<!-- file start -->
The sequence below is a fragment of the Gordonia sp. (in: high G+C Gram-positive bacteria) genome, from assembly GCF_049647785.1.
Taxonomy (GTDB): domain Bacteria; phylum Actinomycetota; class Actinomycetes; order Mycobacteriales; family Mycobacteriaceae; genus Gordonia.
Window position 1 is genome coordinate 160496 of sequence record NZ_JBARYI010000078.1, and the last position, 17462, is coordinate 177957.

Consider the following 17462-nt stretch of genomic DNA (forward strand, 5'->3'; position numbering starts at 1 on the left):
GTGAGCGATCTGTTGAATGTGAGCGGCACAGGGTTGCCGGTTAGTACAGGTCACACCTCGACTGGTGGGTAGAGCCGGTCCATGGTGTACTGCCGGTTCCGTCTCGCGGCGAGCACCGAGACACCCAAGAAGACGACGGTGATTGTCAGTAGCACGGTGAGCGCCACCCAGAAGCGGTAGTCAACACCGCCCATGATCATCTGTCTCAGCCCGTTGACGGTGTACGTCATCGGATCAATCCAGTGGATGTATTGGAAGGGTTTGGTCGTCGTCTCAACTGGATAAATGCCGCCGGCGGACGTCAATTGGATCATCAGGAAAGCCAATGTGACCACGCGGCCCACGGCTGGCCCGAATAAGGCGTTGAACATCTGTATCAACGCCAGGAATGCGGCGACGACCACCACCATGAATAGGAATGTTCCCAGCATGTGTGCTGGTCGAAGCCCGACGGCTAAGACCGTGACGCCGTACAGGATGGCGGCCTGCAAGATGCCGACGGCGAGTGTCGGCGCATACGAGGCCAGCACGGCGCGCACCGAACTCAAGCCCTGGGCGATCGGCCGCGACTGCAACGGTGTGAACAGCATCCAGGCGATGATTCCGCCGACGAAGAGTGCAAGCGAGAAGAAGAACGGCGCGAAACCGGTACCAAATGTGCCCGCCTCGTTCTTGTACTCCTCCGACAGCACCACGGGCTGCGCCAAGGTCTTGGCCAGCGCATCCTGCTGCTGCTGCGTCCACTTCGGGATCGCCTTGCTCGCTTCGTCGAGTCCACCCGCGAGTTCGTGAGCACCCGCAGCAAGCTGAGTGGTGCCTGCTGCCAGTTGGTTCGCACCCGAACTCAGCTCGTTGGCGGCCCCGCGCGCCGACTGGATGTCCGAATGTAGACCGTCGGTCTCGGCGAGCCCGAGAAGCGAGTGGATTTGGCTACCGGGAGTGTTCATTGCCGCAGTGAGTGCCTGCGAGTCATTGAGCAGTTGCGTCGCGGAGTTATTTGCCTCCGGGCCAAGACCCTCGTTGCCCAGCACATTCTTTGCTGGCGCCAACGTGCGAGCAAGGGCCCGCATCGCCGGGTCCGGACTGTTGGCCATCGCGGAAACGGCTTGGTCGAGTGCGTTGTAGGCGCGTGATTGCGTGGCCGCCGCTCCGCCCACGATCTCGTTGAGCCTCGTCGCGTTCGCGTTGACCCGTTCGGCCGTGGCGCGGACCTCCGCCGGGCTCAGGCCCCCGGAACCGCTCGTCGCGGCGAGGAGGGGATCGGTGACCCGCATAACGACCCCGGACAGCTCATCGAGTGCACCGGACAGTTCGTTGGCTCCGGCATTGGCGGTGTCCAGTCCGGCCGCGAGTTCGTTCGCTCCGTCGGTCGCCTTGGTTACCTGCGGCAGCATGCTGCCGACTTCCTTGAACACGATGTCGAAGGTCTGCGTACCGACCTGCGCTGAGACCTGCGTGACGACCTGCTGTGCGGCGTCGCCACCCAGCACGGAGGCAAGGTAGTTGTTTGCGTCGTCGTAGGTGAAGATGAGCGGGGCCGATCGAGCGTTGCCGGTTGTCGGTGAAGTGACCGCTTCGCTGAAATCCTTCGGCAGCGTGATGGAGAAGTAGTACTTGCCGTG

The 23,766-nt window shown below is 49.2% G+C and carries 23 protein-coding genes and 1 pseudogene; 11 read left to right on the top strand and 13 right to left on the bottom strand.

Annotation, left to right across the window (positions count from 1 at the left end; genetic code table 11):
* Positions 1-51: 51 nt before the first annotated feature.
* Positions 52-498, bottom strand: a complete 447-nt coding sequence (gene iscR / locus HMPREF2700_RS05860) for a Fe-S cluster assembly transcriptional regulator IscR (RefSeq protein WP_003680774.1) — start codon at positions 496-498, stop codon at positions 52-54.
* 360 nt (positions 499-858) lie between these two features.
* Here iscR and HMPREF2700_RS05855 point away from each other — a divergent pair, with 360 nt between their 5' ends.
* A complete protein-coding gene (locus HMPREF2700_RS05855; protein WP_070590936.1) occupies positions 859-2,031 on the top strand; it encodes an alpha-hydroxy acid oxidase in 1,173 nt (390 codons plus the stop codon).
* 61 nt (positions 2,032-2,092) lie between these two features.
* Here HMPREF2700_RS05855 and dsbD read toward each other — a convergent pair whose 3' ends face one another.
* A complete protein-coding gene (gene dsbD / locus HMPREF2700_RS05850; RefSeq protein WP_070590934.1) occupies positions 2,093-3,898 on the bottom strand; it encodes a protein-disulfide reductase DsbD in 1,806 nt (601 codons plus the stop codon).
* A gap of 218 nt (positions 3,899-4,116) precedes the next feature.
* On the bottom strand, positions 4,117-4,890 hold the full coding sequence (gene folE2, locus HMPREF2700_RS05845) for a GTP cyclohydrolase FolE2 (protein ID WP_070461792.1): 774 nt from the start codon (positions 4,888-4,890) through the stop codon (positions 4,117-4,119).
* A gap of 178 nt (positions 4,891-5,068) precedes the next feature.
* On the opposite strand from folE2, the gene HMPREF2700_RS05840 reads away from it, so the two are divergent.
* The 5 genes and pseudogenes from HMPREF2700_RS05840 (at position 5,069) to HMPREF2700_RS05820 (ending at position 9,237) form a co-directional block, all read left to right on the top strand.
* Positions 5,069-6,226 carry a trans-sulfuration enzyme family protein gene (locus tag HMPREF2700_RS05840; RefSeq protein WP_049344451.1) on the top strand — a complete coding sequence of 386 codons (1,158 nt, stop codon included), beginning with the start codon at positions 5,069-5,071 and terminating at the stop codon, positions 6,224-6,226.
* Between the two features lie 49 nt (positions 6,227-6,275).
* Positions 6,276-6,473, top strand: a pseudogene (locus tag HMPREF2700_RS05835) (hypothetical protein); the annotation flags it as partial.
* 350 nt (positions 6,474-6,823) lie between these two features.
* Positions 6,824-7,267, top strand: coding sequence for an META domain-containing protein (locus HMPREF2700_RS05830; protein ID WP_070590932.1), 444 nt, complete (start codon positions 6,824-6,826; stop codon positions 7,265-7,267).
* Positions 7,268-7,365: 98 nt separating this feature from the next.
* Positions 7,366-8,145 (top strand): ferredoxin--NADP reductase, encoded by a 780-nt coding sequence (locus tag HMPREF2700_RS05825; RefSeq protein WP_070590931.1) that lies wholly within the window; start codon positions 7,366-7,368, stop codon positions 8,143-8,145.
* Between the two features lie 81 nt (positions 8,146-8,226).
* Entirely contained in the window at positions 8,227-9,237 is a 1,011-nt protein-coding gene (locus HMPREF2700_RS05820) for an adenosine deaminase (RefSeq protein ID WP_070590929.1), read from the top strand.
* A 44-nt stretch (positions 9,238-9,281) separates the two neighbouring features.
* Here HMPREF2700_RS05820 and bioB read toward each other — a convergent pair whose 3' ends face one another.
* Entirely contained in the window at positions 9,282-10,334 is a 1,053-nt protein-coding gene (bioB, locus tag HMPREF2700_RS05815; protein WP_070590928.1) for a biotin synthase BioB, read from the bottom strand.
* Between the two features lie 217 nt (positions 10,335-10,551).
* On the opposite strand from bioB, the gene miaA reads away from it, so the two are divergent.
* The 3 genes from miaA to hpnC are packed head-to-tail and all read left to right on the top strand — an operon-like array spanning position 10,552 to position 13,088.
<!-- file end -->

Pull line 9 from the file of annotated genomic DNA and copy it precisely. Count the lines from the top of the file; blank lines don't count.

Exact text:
* Positions 52-498, bottom strand: a complete 447-nt coding sequence (gene iscR / locus HMPREF2700_RS05860) for a Fe-S cluster assembly transcriptional regulator IscR (RefSeq protein WP_003680774.1) — start codon at positions 496-498, stop codon at positions 52-54.